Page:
At the urging of his teacher and mentor Arnold Schoenberg, Anton Webern undertook the task of composing a piece in a larger form in earnest in 1914. However, Webern stopped work on his Cello Sonata to write Three Short Pieces, Op. 11, and he never returned to the Cello Sonata to compose the second movement he intended. The extant score was not published until Carl Fischer brought it out in 1970, and apart from a brief mention in Demske (1986) there are no published analyses of Webern's Cello Sonata. This might be because analyzing an incomplete piece raises some interesting questions about continuity and coherence. For example, can a structural and formal plan be determined? Can a single movement truly be complete in the context of a multi-movement plan? To answer these questions, my paper investigates what role both rhythmic and melodic contours play in the motivic structure of this work and how transformations of these contours create unity through varied repetition.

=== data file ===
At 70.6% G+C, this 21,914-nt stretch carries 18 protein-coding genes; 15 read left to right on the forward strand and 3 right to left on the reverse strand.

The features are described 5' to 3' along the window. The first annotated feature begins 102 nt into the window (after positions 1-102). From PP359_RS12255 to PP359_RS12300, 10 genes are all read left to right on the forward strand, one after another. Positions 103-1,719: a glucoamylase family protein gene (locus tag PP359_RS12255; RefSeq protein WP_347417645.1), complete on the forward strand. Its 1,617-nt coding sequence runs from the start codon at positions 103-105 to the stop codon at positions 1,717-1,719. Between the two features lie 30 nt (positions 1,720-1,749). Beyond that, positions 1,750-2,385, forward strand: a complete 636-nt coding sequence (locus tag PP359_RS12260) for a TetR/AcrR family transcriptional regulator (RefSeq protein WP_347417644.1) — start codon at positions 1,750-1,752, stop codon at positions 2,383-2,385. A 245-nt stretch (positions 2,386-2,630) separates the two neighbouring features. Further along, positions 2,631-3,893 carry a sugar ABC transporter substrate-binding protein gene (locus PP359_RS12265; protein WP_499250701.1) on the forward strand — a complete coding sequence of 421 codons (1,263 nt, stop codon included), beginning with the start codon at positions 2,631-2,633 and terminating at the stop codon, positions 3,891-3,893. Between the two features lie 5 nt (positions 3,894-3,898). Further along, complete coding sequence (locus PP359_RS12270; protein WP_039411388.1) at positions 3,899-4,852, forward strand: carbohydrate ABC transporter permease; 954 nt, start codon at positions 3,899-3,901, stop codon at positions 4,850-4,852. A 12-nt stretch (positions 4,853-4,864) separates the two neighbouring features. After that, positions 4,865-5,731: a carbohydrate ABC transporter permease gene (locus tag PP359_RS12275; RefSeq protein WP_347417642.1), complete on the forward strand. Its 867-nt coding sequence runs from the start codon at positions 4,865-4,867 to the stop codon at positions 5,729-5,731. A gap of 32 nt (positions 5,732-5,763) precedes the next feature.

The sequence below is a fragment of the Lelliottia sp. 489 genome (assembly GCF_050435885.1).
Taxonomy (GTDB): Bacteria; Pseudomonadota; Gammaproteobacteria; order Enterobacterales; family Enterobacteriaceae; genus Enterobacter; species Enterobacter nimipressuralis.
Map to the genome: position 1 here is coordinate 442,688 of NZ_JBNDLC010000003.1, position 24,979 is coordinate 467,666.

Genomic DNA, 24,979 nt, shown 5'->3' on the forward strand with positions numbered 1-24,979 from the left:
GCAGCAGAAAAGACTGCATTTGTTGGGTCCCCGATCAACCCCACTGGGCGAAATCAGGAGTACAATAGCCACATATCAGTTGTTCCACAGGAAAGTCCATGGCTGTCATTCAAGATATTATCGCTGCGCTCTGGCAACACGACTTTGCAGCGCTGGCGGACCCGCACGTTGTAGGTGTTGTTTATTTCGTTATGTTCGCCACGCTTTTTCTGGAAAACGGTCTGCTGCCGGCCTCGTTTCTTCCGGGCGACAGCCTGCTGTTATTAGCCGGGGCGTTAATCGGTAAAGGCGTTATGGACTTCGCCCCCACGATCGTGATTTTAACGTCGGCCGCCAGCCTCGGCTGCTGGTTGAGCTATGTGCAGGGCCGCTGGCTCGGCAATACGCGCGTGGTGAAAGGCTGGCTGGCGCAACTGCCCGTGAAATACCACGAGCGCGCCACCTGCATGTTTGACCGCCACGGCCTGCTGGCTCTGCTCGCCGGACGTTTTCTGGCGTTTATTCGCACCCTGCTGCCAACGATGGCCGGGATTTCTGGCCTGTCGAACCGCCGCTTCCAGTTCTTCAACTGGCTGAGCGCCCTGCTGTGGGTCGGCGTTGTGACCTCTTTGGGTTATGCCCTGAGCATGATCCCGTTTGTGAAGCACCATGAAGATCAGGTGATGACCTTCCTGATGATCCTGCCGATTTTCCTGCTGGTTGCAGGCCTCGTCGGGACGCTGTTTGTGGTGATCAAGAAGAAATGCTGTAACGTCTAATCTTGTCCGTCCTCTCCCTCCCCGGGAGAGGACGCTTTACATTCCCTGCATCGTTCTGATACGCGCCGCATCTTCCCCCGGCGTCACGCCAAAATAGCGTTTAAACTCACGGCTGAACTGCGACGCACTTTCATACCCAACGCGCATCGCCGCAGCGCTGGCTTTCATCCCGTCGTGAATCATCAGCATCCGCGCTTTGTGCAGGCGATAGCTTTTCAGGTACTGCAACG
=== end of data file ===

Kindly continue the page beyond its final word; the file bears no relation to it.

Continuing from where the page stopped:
Despite this piece being unfinished, there is a complete and identifiable developmental process involving motivic variation of tetrachords. Using Christopher Hasty's idea of musical domains and his concept of structure as a starting point, I isolate the motives that form boundaries of continuity and discontinuity, which result from their relationship to the basic motive. These motives are then organized into ‘families' according to how strongly they are associated with the basic motive. Ultimately, four-note motives at the beginning of the piece are clear and salient segmentations, and then as the piece progresses, the motives become liquidated and less easily identified due to the different types of distortions applied to the motives.